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Tequila Tasting - Savor the Flavor

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Tequila has earned a notorious reputation as the preferred liquor for rowdy spring-breakers in Mexico. But that doesn't begin to do justice to the country's trademark beverage.

Premium tequilas — which are made from 100% pure agave — are more akin to a good cognac.

They are for sipping and savoring, rather than slamming back shooter after shooter.

Connoisseurs don't use a pinch of salt or a slice of lime, either.

Save that for the harsher tequilas, which are known as "young" (joven in Spanish). Young tequilas are made from 51 per cent agave. The remainder could come from sugar cane or other sources. And they often include additives to enhance the amber color and the odor of the drink.

Sipping the pure tequila

High-end, pure tequilas may be clear or amber. Their depth of color depends on the length of time they spend in wooden barrels.

Choosing clear or amber comes down to personal preference.

"It's all a matter of taste," says Sergio Partida from Tres Mujeres Tequila, a Mexican distillery. "There are many who don't want anything to do with aged tequila [known as añejo]. They simply like clear tequila [known as blanco]. They don't want anything to do with color, smell or flavor of wood. They just want the clear version — with the characteristics of the original 100 per cent agave tequila."

Partida says the aged tequila is very flavorful, but he still prefers the clear tequila. So does Rogelio Luna Zamora. He's an expert in both the tequila industry and a connoisseur of the final product. The University of Guadalajara professor says there are proper ways to appreciate good tequila, whether it's clear or amber.

"The first thing to do is use a round glass, like a cognac snifter or even bigger," Luna says. "That oxygenates the tequila. So you get all the various aromas. You use the right nostril to smell the tequila, because that side of the brain is more sensitive to odors. After inhaling, you take a first sip, to determine the tequila's distinct flavors. Cocoa, vanilla and tobacco, for example."

It depends on the distiller

Luna says every brand has a different taste. He likens the distiller to a chef with a secret recipe. The flavor of tequila also depends on the soil the agave plant is grown in and when the plant was harvested. "The plant's maturity is what gives a tequila its soul," he says. "So each batch of the same tequila brand may taste a little different, even though the chef is using the same 'recipe.' "

Luna gives the distiller the most credit, however.

"The tequila makers are going to kill me," Luna says, "but a good 'chef' can make a good tequila that is only 51 per cent agave. It's a myth that 100 per cent pure tequila is always better. That's not necessarily true in all cases. It depends on who's making the tequila."

Tasting tequila with all your senses (almost)

When it comes to high-end tequila, it doesn't come much more exclusively and expensively than Jose Cuervo's Family Reserve. The limited edition liquor will set you back about $200 a bottle. It's aged in the cool and dark "tequila cellar" at Cuervo's huge distillery operation in the town of Tequila in the Mexican state of Jalisco.

Surrounded by oak barrels stacked to the ceiling, Cuervo employee Jessica Turon explains how to truly enjoy the refined taste. At the price of this tequila, you want to get your money's worth.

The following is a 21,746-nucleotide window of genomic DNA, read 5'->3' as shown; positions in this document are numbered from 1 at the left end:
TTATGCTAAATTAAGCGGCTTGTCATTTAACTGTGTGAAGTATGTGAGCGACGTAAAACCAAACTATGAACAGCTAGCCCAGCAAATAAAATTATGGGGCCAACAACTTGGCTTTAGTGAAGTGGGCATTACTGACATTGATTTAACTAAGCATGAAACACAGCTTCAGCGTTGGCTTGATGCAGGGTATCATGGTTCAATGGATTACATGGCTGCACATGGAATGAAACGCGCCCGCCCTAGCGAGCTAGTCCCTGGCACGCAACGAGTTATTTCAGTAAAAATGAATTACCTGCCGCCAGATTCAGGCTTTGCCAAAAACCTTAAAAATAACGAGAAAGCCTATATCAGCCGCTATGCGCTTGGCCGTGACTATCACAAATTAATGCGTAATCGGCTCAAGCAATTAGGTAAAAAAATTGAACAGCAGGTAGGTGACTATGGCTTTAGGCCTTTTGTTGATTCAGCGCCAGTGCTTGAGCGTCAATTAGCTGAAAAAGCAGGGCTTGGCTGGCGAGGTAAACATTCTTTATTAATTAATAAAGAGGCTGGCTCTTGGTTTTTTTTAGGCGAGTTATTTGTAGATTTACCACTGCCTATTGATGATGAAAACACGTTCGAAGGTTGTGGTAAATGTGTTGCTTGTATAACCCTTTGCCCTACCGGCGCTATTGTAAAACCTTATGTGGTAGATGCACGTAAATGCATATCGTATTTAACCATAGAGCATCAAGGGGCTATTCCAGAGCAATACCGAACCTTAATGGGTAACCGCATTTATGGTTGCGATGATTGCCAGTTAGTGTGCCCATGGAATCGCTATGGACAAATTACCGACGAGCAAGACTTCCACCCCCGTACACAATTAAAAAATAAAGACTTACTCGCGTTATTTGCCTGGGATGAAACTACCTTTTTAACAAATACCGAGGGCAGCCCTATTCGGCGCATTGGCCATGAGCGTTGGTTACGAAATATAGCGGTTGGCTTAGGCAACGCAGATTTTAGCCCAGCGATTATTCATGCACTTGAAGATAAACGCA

"They say to really appreciate this tequila, you have to use your five senses," she says, "starting with observing the color."

Like Luna, she pours the tequila into a large snifter. However, Turon says a new tequila glass has just been designed by tequila masters. It's more like a champagne flute.


"This glass of tequila is an amber color. You will see some gold, red and copper lights in the liquid. Then you swirl the glass and you will see what we call the body. The body is the film that's left on the inside of the glass after you swirl the tequila around. And the lines cascading down are called legs, or tears," Turon says.

"They say the extra aged [extra añejo] tequila has the best body, because it adheres to the glass. If you compare an extra aged tequila to a clear tequila, the clear one is almost like water. It doesn't stick to the glass. That's because aged tequila gets glycerine from the barrel it sits in. It's like an oil. The consistency of this tequila is really oily."


Next, Turon says, you have to smell the tequila from three different spots in the glass. First the low side — that's the inside of the rim that is closest to you. Then the center. Then the high side — that's the inside of the rim that is at the top of the glass.

"From the low side," Turon says, "tequila has a strong smell of alcohol. In the center, it's sweeter. You get to smell the fruits, the spices, the honey, vanilla or chocolate that may have been used to cure the barrel. But the high side of the glass is the best spot to smell tequila. Because you barely smell the alcohol. You will smell the oak of the barrel instead."


"To really taste this tequila, you take a sip and wash your mouth with it," she says. "So your tongue gets accustomed to the flavour. Then the second sip, you have to keep the tequila in your mouth for 5 or 6 seconds. That way the tequila gets oxygenated. So you can appreciate more of its flavour. And before swallowing, you have to exhale through your nose. That way it doesn't burn your throat."

Premium tequilas don't burn your throat. Nor do they give you much of a hangover the next day. And their increasing prominence on the world's liquor shelves is putting tequila's notorious reputation to rest — one smooth sip at a time.

CBCnews, by Connie Watson

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